Egle wins women’s luge race; USA Luge grabs relay silver

YANQING, China (AP) — Madeleine Egle of Austria won the first World Cup women’s singles gold medal of her career, prevailing Sunday in the season opener on the track built for this winter’s Beijing Olympics.

USA Luge got its first medals of the World Cup season later Sunday, with the team of Ashley Farquharson, Tucker West and the doubles sled of Chris Mazdzer and Jayson Terdiman taking silver in the team relay behind Austria.

USA Luge chooses its relay teams based on who has the fastest heats during the racing weekend, which means the doubles team of Dana Kellogg and Duncan Segger had earned the right to compete in the team event Sunday.

But Kellogg and Segger decided to give up their spot to Mazdzer and Terdiman, who didn’t qualify for the World Cup weekend in large part because Mazdzer has missed most of the preseason because of a broken foot — which still isn’t healed. Had Kellogg and Segger not done that, it would have meant Mazdzer and Terdiman wouldn’t have had a major competitive run on the track until the Olympics in February.

“Big shout out to the younger guys who gave us this opportunity,” Mazdzer said.

Egle was part of that relay gold as well, capping a huge day for her. She had the fastest time in both women’s heats and finished with an overall time of 1 minute, 58.822 seconds, getting her first victory in her 49th career start.

Julia Taubitz of Germany was second in 1:58.928 and Austria also grabbed bronze with Lisa Schulte finishing in 1:59.350.

Reigning Olympic and World Cup overall champion Natalie Geisenberger of Germany was 26th in a field of 28 women’s sliders. Geisenberger crashed in her first run, leading to the worst World Cup finish of her career. It was only the third time in her last 43 World Cup races that Geisenberger failed to medal.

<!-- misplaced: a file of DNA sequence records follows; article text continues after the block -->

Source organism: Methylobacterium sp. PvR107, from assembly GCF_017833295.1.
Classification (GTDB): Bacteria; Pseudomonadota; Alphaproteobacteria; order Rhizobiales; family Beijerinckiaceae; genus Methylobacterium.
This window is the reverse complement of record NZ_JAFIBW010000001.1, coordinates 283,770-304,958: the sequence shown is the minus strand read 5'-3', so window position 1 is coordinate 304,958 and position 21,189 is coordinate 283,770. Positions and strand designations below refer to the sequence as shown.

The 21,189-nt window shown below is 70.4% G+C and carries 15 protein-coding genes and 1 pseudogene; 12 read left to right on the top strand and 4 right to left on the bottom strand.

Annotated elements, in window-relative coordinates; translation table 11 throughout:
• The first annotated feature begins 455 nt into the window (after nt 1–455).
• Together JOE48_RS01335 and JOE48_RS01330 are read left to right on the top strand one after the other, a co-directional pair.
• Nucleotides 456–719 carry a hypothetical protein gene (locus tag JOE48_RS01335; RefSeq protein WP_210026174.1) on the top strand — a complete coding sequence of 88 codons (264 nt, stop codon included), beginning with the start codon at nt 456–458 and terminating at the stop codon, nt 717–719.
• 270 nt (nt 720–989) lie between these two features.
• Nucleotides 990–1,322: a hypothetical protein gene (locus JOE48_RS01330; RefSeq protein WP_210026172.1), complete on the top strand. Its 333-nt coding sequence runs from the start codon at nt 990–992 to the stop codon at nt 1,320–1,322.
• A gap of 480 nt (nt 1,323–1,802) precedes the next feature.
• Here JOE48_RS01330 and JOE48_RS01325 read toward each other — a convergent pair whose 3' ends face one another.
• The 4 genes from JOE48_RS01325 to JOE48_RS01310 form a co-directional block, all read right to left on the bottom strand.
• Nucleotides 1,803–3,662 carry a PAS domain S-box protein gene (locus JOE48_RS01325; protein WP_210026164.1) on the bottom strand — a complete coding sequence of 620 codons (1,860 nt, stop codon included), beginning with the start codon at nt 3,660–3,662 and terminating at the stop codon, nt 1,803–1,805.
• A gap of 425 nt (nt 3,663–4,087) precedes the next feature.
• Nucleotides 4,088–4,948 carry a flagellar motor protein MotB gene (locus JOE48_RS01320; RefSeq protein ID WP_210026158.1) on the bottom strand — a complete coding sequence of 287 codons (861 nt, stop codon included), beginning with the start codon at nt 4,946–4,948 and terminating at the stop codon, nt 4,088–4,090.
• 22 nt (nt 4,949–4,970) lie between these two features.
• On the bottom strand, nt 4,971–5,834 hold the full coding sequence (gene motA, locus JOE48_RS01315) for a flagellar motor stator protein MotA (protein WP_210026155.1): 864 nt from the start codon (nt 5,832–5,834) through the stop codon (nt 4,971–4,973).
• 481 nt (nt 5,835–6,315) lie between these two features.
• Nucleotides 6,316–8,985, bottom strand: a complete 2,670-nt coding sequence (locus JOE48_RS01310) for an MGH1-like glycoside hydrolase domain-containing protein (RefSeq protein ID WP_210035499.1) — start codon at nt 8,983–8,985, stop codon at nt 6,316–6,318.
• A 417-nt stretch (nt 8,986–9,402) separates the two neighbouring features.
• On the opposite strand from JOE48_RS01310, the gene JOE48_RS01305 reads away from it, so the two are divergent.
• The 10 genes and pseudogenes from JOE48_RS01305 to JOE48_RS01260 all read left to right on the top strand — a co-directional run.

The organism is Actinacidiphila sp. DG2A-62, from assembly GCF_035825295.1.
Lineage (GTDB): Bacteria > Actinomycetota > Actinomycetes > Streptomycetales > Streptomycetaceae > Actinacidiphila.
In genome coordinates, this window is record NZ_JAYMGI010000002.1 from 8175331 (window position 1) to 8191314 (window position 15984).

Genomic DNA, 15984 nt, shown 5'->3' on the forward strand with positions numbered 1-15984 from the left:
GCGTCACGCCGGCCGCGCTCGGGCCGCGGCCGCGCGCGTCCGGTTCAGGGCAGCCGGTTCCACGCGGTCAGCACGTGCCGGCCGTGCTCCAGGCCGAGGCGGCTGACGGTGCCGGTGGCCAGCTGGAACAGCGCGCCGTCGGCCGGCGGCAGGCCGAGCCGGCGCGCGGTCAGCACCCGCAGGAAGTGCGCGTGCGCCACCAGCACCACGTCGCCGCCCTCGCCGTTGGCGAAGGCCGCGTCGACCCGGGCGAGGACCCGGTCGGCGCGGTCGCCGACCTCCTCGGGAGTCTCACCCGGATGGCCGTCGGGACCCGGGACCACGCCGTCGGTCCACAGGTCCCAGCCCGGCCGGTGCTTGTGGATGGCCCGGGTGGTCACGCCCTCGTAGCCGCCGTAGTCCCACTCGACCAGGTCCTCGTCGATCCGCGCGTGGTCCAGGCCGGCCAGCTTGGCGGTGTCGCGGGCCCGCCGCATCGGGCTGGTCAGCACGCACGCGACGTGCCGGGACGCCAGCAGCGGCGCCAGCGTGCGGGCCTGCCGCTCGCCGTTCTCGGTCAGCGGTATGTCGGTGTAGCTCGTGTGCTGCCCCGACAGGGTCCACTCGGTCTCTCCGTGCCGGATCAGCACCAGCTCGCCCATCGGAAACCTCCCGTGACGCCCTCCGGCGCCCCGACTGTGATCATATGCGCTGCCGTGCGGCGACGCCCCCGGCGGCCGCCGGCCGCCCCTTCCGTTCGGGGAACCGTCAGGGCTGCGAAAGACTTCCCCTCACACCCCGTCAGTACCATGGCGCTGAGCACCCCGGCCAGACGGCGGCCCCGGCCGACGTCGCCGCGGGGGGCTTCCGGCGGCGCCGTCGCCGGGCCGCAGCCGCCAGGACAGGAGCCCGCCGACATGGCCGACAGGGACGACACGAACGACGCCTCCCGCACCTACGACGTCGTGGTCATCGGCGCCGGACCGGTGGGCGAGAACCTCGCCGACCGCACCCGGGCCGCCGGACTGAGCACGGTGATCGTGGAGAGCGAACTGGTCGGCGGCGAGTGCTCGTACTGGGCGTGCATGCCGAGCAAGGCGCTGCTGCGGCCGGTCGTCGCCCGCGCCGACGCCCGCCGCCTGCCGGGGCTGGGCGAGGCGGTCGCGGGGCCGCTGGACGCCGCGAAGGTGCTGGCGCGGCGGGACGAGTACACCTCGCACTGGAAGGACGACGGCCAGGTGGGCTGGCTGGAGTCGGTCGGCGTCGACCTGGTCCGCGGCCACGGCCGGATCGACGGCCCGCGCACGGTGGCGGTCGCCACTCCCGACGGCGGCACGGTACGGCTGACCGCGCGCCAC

For USA Luge, Farquharson led the way with an eighth-place showing in the women’s race. Summer Britcher was 14th and Emily Sweeney was 16th, while Brittney Arndt had trouble in her first run and elected not to compete in the second heat.

But the relay went far better for the Americans — aided in part by contending teams like Germany and Russia having problems getting down the track. Farquharson led off with what she said was her best run of the day, West followed and Mazdzer and Terdiman had a very clean trip to give the U.S. a chance.

“Ashley’s first World Cup medal. We’re really stoked to be part of this with her,” Terdiman said.

Tatyana Ivanova of Russia crashed in her run, ending her country’s medal chances in the relay. And the final team in the relay was Germany — which had a lead of more than a full second, a massive margin in luge, but the doubles team of Toni Eggert and Sascha Benecken skidded and lost control just a few turns from the finish and the lead was gone in a flash.

Austria’s final time in the relay was 3:06.953. The U.S. finished in 3:07.328 and Italy was third in 3:07.331. Germany wound up placing seventh, behind Latvia, Canada and South Korea.

The teams arrived in China three weeks ago for training and the first World Cup, with this stay marking the first time that most of the world’s luge athletes got to see the track. The circuit moves to Sochi, Russia, for the next two weekends of World Cup racing.

But three Americans — Sweeney, Kellogg and Segger — will not be joining the team in Russia. They’re off to Europe on Monday instead because Sweeney and Kellogg’s military commitments will not permit them to visit Russia at this time. Segger will remain with Kellogg to continue training.

The State Department currently has a “do not travel” recommendation for U.S. citizens planning to visit Russia, which is among the reasons military officials did not permit Sweeney and Kellogg to go for the next World Cups.

Sweeney is an active soldier in the U.S. Army and a member of the Army’s World Class Athlete Program. Kellogg is a member of the New York National Guard.


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